8 February 2018

Non-Molestation and Occupation Orders – What are they?

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According to statistics, there is approximately one call to the Police every minute for domestic violence complaint in the UK and many victims find themselves frequently harassed by the abuser.

If you are a victim of domestic violence, you can seek help by way of an application to the Court. These are called “injunctions”. Injunctions offer you the required protection.

What is domestic violence?

There is no legal description of domestic violence, however, the Government describes it as:

Any incident or pattern of incidents of controlling, coercive or threatening behaviour, violence or abuse between those aged 16 or over who are or have been intimate partners or family members regardless of gender or sexualityThis can encompass but is not limited to the following types of abuse:

  • Psychological abuse
  • Physical abuse
  • Sexual abuse
  • Financial abuse
  • Emotional abuse

Controlling behaviour is: a range of acts designed to make a person subordinate and/or dependent by isolating them from sources of support, exploiting their resources and capacities for personal gain, depriving them of the means needed for independence, resistance and escape and regulating their everyday behaviour.

Coercive behaviour is: an act or a pattern of acts of assault, threats, humiliation and intimidation or other abuse that is used to harm, punish, or frighten their victim.

This definition, which is not a legal definition, includes so called ‘honour’ based violence, female genital mutilation (FGM) and forced marriage, and is clear that victims are not confined to one gender or ethnic group.”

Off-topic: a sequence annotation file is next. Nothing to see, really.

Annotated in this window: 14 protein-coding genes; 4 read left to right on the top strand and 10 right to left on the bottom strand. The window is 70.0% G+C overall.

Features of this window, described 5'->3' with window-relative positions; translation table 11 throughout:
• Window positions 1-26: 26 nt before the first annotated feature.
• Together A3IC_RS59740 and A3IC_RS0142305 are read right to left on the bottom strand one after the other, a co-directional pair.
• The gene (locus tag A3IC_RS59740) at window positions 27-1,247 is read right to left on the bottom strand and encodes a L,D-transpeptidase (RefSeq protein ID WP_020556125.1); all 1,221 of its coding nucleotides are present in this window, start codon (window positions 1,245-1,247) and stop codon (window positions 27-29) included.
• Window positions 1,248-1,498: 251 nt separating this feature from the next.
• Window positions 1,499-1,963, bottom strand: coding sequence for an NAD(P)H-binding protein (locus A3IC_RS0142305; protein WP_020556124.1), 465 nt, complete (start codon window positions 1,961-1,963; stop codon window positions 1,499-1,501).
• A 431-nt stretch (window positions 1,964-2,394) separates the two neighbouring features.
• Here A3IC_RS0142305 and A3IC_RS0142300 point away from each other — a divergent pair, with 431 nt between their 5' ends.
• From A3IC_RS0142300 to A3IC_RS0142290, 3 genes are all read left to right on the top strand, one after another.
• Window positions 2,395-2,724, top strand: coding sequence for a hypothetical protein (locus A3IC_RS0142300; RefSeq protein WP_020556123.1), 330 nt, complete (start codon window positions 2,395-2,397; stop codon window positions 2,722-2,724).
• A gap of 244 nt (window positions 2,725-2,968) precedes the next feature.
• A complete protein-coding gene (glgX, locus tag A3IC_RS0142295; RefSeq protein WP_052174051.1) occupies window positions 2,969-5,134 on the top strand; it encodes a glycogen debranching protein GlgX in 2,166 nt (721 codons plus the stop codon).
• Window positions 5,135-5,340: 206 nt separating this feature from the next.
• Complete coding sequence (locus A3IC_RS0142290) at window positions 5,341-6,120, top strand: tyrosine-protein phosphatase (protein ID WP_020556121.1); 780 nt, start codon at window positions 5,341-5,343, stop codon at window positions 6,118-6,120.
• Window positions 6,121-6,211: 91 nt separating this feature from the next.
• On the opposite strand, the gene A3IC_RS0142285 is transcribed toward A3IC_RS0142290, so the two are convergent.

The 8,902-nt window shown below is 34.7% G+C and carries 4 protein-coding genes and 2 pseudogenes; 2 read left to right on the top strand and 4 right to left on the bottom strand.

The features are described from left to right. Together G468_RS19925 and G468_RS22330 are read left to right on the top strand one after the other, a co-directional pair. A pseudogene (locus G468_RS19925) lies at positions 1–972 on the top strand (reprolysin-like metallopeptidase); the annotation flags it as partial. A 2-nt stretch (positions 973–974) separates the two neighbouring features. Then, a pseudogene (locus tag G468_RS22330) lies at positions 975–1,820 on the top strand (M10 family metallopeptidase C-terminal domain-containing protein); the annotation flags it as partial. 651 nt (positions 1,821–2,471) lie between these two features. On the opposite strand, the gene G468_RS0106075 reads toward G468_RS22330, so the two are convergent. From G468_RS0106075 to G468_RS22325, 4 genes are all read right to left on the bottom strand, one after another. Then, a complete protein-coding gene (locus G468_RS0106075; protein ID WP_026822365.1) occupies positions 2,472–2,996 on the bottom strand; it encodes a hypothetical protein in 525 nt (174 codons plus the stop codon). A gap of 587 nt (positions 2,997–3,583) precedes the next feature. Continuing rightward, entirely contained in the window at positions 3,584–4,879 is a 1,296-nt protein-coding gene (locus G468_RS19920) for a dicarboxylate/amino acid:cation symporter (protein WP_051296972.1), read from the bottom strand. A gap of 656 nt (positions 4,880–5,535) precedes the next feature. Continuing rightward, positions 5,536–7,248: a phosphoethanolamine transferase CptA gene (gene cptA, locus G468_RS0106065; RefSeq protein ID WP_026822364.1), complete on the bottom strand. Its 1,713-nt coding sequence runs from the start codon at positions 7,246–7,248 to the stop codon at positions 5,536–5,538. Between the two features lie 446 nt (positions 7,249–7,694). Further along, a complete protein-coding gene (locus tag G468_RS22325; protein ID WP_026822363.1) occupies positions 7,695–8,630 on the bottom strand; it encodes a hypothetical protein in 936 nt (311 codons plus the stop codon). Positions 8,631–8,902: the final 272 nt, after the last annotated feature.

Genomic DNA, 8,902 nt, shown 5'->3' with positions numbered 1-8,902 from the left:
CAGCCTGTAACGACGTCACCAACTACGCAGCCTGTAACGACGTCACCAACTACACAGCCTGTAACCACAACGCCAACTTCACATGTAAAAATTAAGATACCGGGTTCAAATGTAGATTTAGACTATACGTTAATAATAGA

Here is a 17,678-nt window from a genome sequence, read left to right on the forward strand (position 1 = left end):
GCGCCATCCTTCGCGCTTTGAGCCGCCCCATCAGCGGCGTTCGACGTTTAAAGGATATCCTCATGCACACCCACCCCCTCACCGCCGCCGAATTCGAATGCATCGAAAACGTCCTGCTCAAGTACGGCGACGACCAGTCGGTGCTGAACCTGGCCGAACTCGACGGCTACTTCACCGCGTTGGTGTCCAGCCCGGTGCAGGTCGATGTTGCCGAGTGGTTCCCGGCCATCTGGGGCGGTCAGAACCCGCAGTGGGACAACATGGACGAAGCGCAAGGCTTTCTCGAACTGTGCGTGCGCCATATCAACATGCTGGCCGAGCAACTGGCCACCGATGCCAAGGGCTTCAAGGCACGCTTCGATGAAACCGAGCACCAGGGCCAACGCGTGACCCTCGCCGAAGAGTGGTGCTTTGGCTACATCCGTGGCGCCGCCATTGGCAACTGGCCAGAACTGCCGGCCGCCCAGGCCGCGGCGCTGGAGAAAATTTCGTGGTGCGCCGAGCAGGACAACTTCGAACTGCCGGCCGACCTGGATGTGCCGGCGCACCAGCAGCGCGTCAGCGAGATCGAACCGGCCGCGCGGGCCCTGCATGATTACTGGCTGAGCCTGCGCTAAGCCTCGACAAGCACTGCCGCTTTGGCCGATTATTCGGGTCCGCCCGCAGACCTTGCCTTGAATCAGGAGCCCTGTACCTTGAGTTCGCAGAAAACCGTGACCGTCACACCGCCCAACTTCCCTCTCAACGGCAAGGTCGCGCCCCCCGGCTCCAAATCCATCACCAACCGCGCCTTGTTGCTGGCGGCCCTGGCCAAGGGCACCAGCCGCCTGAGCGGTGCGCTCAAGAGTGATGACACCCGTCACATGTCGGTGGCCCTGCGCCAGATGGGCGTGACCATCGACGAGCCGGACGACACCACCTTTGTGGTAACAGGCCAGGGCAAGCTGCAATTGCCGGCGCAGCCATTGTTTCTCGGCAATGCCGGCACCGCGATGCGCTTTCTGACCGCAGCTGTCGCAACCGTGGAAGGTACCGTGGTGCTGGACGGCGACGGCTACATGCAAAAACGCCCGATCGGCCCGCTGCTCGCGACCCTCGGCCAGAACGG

The most common use of injunctions is in domestic violence cases between couples, whether married or unmarried. In these instances, a court can make a non-molestation order to protects a partner and if required any children. A court can also make occupation orders, and attach a power of arrest for any breaches of orders made.

What is a non-molestation order?

This is an order to stop the Respondent “molesting” you, the Applicant, or your children. Molesting means harassing, pestering or interfering with you or your children in some way, and also includes assault.

What is an occupation order?

These are orders which decide who should carry on living in the home in the short-term after there has been violence or harassment etc.

The orders can include the following:

  1. Allow the Applicant to continue to stay in the family home;
  2. Allow the Applicant back into the family home if the Respondent has already excluded the Applicant from the family home;
  3. Exclude the Respondent partner from all or part of the family home;
  4. Enforce a set of rules about living in the home;
  5. State the Applicant and the Respondent partner must live in separate parts of the home;
  6. Exclude the Respondent from coming within a certain distance of the family home;
  7. Order the Respondent partner to leave the family home or part of it.

In essence, the court will look at all the circumstances of the case and make an order that is essential. In particular, the court will consider the following aspects:

  • each person’s housing needs and resources,
  • each person’s financial resources,
  • the effect of any order or not making the order on the health, safety or well-being of the parties or any relevant child,
  • the conduct of the parties.

In any case, the court needs to balance the harm you and any relevant child is likely to suffer if the order is not made against the respondent and any relevant child is likely to suffer if the order is made.